Professional Photographer Technical Editor Ellis Vener helps The New York Times' David Pogue bust the megapixel myth
Pro photographers have known for years that megapixels alone do not make the image, but most casual consumers and many enthusiasts make the assumption that more is always better. Still, it's difficult to explain to a client or friend that not only the number of pixels, but the sensor quality and construction, the size of the sensor pixels, the camera's image processor, lens optics and other contributing factors all work together to construct the technical quality of a digital image.
David Pogue, the technology columnist for The New York Times and host of an upcoming TV series "It's All Geek to Me" [beginning in April on Discovery HD and Science Channel], had attempted to bust the myth for his show. But when he described how he conducted the test on his New York Times blog, many readers pointed out the flaw of his methodology. He had used Adobe Photoshop to down-res the images that he used for the lower-resolution comparison. The test effectively said more about Photoshop than camera sensors.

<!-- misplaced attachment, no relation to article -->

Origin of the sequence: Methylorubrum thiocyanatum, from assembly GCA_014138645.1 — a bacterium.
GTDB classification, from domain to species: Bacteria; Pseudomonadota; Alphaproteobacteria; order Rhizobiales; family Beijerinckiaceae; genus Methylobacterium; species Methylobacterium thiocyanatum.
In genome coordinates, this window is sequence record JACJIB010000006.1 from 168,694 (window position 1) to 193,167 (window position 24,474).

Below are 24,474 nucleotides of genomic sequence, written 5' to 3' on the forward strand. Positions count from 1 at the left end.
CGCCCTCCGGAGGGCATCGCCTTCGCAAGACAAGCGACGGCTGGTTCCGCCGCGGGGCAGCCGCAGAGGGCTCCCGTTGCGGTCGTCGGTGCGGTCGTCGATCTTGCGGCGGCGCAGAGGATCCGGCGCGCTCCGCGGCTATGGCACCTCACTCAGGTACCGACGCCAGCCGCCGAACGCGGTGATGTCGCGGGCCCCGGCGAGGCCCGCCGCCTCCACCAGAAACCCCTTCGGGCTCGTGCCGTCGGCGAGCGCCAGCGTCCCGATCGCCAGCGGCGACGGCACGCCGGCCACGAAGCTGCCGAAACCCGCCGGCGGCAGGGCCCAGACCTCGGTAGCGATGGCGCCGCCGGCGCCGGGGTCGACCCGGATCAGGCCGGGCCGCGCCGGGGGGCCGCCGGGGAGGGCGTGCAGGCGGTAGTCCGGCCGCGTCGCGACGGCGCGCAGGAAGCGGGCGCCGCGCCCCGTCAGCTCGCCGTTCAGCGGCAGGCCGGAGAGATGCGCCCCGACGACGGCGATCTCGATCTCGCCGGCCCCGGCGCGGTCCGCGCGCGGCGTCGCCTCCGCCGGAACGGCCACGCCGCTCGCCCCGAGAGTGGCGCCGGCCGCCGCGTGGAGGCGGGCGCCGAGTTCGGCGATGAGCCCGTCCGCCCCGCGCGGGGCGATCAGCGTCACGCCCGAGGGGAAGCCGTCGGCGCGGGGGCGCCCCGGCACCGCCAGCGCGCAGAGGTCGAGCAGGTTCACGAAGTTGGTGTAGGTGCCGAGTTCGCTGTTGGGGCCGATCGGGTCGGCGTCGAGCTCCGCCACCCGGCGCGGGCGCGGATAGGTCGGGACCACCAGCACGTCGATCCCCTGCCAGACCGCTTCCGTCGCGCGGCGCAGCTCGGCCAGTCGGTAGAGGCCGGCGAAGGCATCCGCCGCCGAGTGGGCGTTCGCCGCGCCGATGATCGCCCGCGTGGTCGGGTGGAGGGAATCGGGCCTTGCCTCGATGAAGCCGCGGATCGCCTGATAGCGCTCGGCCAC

Ellis Vener, who along with Andrew Rodney serves as a technical editor for Professional Photographer magazine, wrote to Pogue with his suggestion for a test that could isolate the variables to only the number of pixels in the file. Pogue describes Vener's proposed test in the February 8 column: "Using a professional camera (the 16.7-megapixel Canon EOS-1Ds Mark II) in his studio, he would take three photos of the same subject, zooming out each time. Then, by cropping out the background until the subject filled the same amount of the frame in each shot, he would wind up with nearly identical photos at three different resolutions: 7 megapixels, 10 and 16.7."